Friday 19 September 2014

Far right extremism and the backlash

Yesterday’s Today programme prominently featured a statement about a right-wing backlash that has obviously caused a mini sensation at the BBC, the way such things always do. It’s a mirror image of the radicalisation problem with young Muslims, which the BBC is much less eager to dwell on in that worried, headless chicken kinda way they reserve for the non-Islamic form of radicalisation. 

An anonymous infiltrator, nay, a student, of far right radicalisation who must remain nameless, (because of potential attacks) has issued a warning that dangerous far right groups are radicalising young vulnerable people, and racist violence against Muslims might ensue. The objective, we’re told by Sima Kotecha,  is to change the thinking of racists. 

In the light of recent events these groups have become more angry with “Asians” in the UK.  That’s what Sima Kotecha said. I swear to Allah.

I came upon Sima Kotecha’s reports and discussions (several) with Justin Webb on iPlayer whilst searching for Hazel Blears’s  interview, which is what I intended to comment on, and which I will do in a minute. 

I have to just say that initially, listening to Sima, (but missing the intro) I honestly thought she was talking about the variety of radicalisation with which we are more familiar because she spoke of the government’s efforts to de-radicalise people in the face of enormous obstacles, like finding how best to tear vulnerable youths away from the noxious influence of their radical peers, which apparently involves whole geographical areas as well as individuals.
Vulnerable young people are surrounded and entrapped by extremists, and a Prevent scheme is to be created. Of course, as you know, she was not talking about radical Islam at all, but its opponents.  

This topic was included in (all) the news headlines and Sima Kotecha’s report was reiterated several times during the course of the three-hour Today programme, lest anyone should miss it. 

Well I never. Some have been using “the news” (ISIS and Rotherham) to drive a wedge between Britain’s Muslims and non-Muslims. That’s what Justin announced at about ten past eight.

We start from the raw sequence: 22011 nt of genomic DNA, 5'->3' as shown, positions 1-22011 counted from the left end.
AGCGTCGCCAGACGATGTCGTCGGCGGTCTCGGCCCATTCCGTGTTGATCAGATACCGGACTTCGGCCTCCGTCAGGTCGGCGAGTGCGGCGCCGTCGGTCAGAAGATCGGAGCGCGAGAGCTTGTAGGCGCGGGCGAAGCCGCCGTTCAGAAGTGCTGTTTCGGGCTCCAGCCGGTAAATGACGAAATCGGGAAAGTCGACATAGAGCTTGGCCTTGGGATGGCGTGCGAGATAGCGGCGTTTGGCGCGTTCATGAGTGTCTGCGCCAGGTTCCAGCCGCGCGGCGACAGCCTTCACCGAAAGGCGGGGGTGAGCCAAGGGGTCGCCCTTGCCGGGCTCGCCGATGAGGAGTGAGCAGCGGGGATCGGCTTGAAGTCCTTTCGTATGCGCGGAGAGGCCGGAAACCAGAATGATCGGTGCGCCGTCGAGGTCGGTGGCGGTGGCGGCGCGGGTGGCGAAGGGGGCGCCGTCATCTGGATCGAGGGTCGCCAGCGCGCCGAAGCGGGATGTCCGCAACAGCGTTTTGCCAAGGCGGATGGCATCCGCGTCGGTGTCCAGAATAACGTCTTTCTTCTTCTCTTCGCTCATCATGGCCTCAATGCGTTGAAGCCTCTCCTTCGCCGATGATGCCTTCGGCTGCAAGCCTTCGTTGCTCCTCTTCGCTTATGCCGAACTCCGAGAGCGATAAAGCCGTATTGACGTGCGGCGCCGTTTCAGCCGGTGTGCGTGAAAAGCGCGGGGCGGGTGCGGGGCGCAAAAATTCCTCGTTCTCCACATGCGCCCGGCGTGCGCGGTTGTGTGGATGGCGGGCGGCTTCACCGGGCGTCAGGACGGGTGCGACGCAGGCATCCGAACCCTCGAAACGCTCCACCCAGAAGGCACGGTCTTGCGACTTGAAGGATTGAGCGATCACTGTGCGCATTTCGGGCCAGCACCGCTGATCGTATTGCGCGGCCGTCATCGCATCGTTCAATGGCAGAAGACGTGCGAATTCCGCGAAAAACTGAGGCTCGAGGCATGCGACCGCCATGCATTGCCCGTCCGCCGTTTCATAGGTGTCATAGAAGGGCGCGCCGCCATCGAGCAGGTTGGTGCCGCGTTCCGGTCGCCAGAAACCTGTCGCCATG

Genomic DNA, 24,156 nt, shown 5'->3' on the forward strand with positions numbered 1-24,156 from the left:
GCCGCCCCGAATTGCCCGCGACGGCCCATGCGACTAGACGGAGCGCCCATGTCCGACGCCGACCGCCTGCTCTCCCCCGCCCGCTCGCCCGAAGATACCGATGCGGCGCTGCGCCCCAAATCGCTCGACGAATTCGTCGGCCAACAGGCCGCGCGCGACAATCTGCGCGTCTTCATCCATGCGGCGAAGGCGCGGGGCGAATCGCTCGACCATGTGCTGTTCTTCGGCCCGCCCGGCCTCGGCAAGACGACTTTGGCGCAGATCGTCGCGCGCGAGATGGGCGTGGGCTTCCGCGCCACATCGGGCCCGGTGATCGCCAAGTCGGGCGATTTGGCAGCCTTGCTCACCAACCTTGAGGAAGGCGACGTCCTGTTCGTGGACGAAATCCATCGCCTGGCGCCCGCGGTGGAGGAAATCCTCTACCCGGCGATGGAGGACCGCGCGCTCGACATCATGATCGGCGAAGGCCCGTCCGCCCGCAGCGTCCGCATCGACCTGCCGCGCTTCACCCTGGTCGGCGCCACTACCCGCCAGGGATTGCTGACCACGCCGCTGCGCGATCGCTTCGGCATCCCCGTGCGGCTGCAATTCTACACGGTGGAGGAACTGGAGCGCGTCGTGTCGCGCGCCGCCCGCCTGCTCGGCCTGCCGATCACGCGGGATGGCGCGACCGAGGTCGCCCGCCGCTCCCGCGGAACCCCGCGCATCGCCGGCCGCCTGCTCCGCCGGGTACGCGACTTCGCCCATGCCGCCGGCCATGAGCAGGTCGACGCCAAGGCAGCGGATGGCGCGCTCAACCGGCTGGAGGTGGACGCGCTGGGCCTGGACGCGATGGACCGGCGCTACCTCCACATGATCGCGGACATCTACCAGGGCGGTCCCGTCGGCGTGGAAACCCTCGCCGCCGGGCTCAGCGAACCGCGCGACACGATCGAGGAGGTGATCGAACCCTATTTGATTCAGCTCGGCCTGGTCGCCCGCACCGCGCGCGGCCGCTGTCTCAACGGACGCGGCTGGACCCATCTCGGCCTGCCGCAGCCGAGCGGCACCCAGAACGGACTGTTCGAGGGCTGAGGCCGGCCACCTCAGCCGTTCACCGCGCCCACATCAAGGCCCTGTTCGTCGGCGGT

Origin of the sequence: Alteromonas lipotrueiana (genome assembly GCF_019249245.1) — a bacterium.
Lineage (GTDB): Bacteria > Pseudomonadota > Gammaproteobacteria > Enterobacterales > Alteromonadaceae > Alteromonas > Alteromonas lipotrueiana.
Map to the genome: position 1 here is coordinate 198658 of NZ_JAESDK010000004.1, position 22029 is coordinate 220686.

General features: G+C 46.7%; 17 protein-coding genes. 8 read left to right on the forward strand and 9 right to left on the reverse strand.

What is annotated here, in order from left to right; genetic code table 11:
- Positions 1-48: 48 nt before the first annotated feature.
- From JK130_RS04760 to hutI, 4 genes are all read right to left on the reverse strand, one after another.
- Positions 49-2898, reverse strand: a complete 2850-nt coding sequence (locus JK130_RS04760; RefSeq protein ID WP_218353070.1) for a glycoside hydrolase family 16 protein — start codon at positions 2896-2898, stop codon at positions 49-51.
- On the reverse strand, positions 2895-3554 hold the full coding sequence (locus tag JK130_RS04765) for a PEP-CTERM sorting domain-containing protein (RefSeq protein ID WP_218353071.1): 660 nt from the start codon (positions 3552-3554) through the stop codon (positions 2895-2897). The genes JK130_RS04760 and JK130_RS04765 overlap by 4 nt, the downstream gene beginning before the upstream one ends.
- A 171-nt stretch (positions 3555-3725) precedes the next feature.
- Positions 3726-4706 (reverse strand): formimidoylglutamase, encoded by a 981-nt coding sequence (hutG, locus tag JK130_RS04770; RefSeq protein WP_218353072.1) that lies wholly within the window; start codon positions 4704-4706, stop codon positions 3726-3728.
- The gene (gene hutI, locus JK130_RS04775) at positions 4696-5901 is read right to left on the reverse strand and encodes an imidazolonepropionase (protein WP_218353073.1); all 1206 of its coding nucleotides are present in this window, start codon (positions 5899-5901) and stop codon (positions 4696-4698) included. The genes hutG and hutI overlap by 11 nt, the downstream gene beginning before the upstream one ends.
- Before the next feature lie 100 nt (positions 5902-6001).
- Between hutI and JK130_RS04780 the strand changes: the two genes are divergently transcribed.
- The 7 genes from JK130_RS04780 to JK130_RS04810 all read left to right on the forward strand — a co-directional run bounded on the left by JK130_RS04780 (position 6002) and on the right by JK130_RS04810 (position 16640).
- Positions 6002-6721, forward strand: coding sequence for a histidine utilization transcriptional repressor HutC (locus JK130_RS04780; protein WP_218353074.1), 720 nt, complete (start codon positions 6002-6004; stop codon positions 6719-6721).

A former member of a neo Nazi group with a heavy Brum accent tells Sima that he has become concerned about the power of the far right, then we heard from (I gather) the anonymous expert and the author of this much discussed warning.

“I met him in a car parked alongside a canal” said Sima, gravely.  

“ One far right person said he’d like to kill everyone non white,” he explained. 

“People like me?” says Sima, pointedly.      (People like me too, I thought)

Tell Mama monitors anti-Islam hatred, we’re informed, and the MCB supports the claims that Muslims have been targeted, a snippet from a video about how to combat racism was played, which was narrated by someone who sounds a bit like Jihadi John.

Do Muslims need to do more to make their peacefulness more obvious? wondered Justin. Like, for example, writing letters to the Indy protesting against the actions of I.S. and pleading for mercy for the next beheading victim. (This plea in the Indy from moderate Muslims was aired in the news headlines following each of the ‘far-right’ reports, as if to underline the difference between I.S. and the real,  peaceful Islam.)


Hazel Blears says moderate Muslims are absolutely horrified at what is being done supposedly in their name.
But here it comes. “The Jewish people.”

“It’s not only an anti-Muslim thing”, explains Hazel, meaningfully. “It’s the Nazi movement making the ‘other’ different.” 

“You made Jewish people almost inhuman and therefore it was legitimate to attack them. That’s what the right will do with the Muslim community, they’ve done it for the Jewish community for years and years and if you look at the way in which organisations like EDL actually drive extremism in the Muslim community, al-Muhajiroun, EDL, they’ve all got the same narrative here. I think that what needs to be done is what we’ve tried to do for a long time, that is to bring people together. If you bring people together it’s a lot more difficult to hate each other, if you’re sharing day to day life.

I honestly do not think that the government is doing enough in the whole prevent programme to bring people together and to support the Muslim majority who as I say are absolutely horrified at what’s been going on.”